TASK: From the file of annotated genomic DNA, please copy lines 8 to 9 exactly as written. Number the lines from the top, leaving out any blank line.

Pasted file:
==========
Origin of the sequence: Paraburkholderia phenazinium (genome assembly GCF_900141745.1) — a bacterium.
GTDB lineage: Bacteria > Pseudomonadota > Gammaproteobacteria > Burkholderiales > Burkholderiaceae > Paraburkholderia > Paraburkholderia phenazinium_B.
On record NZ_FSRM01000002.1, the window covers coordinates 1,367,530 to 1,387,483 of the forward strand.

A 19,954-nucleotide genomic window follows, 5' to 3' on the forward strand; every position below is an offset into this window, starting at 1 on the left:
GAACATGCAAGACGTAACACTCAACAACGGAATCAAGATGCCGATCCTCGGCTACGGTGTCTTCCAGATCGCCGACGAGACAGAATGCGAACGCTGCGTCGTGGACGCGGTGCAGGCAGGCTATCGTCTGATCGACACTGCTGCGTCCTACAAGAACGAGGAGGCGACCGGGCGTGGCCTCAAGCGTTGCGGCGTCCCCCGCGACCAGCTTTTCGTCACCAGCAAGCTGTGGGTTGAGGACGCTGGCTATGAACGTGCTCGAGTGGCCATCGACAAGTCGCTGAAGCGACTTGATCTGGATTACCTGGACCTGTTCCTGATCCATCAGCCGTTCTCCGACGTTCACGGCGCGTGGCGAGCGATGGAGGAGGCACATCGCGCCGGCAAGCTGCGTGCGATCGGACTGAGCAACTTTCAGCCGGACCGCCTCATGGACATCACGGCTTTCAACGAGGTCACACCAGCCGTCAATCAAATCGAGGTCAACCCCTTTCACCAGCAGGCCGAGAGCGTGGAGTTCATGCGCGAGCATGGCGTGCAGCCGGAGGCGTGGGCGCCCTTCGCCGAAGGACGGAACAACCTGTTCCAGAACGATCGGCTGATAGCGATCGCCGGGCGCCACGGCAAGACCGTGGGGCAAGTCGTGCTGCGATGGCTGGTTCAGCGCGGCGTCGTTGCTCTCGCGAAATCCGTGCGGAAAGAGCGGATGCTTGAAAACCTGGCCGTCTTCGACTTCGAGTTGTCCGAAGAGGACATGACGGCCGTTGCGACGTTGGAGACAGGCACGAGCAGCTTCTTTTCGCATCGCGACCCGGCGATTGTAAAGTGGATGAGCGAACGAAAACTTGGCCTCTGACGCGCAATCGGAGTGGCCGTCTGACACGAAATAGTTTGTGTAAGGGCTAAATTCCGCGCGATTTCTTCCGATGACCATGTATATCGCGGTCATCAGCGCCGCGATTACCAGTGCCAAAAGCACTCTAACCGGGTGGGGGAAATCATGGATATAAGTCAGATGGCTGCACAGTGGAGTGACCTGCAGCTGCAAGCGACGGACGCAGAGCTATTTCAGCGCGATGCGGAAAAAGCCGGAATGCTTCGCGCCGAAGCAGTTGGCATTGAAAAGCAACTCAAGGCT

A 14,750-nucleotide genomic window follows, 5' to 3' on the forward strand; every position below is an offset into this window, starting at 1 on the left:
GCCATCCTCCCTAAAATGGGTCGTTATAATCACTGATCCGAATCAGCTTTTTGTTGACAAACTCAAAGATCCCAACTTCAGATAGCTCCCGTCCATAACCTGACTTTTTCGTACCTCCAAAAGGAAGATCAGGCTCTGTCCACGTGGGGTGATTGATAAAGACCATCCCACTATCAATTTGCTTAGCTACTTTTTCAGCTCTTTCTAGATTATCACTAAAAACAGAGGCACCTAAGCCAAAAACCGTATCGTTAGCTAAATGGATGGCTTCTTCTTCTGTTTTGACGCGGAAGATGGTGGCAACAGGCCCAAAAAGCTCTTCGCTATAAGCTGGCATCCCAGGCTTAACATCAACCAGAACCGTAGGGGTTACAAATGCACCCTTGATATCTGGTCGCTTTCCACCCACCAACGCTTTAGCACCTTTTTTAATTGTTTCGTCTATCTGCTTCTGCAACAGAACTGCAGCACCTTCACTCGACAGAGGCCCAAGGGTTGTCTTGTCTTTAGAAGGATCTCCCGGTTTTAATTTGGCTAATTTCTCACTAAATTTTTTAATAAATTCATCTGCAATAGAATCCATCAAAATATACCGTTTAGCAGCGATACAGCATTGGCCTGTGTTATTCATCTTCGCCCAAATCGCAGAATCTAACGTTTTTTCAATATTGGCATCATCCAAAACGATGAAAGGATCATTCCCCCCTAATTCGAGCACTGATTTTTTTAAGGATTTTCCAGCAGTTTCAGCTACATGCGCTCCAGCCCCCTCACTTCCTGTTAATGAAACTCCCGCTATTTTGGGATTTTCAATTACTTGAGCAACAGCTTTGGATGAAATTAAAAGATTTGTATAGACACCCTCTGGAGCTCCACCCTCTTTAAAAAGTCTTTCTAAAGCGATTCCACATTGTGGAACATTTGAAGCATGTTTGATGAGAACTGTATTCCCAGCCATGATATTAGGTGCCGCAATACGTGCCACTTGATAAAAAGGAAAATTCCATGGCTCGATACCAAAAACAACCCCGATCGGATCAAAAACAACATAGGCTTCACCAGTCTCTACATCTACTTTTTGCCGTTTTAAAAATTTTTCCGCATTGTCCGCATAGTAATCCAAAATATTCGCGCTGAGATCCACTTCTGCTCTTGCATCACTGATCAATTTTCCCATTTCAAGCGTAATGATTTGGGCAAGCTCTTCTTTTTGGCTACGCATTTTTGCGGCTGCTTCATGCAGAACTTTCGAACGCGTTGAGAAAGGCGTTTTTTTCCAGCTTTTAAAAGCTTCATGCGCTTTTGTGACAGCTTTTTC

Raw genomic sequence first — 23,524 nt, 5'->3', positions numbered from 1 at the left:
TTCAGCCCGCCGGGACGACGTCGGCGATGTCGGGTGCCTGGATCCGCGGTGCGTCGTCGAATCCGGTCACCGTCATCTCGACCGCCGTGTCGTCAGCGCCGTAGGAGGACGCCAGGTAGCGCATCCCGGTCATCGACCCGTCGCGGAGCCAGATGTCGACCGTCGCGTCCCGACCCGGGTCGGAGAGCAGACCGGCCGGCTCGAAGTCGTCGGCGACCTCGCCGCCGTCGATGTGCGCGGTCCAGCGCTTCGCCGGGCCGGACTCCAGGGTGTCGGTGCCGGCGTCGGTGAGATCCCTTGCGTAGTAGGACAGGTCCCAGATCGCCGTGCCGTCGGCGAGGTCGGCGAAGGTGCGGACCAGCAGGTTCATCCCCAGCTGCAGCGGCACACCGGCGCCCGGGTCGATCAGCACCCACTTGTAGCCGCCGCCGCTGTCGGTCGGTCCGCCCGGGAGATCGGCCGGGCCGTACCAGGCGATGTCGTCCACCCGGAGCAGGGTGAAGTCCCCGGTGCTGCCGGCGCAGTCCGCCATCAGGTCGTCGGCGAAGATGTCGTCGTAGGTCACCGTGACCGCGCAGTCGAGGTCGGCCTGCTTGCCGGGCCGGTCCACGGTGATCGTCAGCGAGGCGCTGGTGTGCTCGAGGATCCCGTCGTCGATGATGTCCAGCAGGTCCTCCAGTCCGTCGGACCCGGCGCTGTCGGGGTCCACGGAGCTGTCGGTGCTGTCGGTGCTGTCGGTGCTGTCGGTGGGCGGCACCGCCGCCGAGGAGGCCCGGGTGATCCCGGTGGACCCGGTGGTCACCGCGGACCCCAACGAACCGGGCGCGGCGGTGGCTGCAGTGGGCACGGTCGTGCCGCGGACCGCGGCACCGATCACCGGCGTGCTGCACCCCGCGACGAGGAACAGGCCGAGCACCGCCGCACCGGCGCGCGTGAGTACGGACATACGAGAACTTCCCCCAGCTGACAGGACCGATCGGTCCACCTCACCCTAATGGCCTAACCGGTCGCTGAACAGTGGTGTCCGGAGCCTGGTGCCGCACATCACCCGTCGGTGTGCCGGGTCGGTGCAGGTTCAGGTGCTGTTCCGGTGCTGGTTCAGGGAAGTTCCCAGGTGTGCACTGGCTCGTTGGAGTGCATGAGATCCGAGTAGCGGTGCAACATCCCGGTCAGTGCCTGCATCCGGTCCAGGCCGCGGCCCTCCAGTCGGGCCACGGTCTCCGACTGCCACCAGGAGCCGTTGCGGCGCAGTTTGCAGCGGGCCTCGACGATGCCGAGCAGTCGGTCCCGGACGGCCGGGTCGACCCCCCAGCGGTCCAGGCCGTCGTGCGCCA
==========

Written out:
Raw genomic sequence first — 23,524 nt, 5'->3', positions numbered from 1 at the left:
TTCAGCCCGCCGGGACGACGTCGGCGATGTCGGGTGCCTGGATCCGCGGTGCGTCGTCGAATCCGGTCACCGTCATCTCGACCGCCGTGTCGTCAGCGCCGTAGGAGGACGCCAGGTAGCGCATCCCGGTCATCGACCCGTCGCGGAGCCAGATGTCGACCGTCGCGTCCCGACCCGGGTCGGAGAGCAGACCGGCCGGCTCGAAGTCGTCGGCGACCTCGCCGCCGTCGATGTGCGCGGTCCAGCGCTTCGCCGGGCCGGACTCCAGGGTGTCGGTGCCGGCGTCGGTGAGATCCCTTGCGTAGTAGGACAGGTCCCAGATCGCCGTGCCGTCGGCGAGGTCGGCGAAGGTGCGGACCAGCAGGTTCATCCCCAGCTGCAGCGGCACACCGGCGCCCGGGTCGATCAGCACCCACTTGTAGCCGCCGCCGCTGTCGGTCGGTCCGCCCGGGAGATCGGCCGGGCCGTACCAGGCGATGTCGTCCACCCGGAGCAGGGTGAAGTCCCCGGTGCTGCCGGCGCAGTCCGCCATCAGGTCGTCGGCGAAGATGTCGTCGTAGGTCACCGTGACCGCGCAGTCGAGGTCGGCCTGCTTGCCGGGCCGGTCCACGGTGATCGTCAGCGAGGCGCTGGTGTGCTCGAGGATCCCGTCGTCGATGATGTCCAGCAGGTCCTCCAGTCCGTCGGACCCGGCGCTGTCGGGGTCCACGGAGCTGTCGGTGCTGTCGGTGCTGTCGGTGCTGTCGGTGGGCGGCACCGCCGCCGAGGAGGCCCGGGTGATCCCGGTGGACCCGGTGGTCACCGCGGACCCCAACGAACCGGGCGCGGCGGTGGCTGCAGTGGGCACGGTCGTGCCGCGGACCGCGGCACCGATCACCGGCGTGCTGCACCCCGCGACGAGGAACAGGCCGAGCACCGCCGCACCGGCGCGCGTGAGTACGGACATACGAGAACTTCCCCCAGCTGACAGGACCGATCGGTCCACCTCACCCTAATGGCCTAACCGGTCGCTGAACAGTGGTGTCCGGAGCCTGGTGCCGCACATCACCCGTCGGTGTGCCGGGTCGGTGCAGGTTCAGGTGCTGTTCCGGTGCTGGTTCAGGGAAGTTCCCAGGTGTGCACTGGCTCGTTGGAGTGCATGAGATCCGAGTAGCGGTGCAACATCCCGGTCAGTGCCTGCATCCGGTCCAGGCCGCGGCCCTCCAGTCGGGCCACGGTCTCCGACTGCCACCAGGAGCCGTTGCGGCGCAGTTTGCAGCGGGCCTCGACGATGCCGAGCAGTCGGTCCCGGACGGCCGGGTCGACCCCCCAGCGGTCCAGGCCGTCGTGCGCCA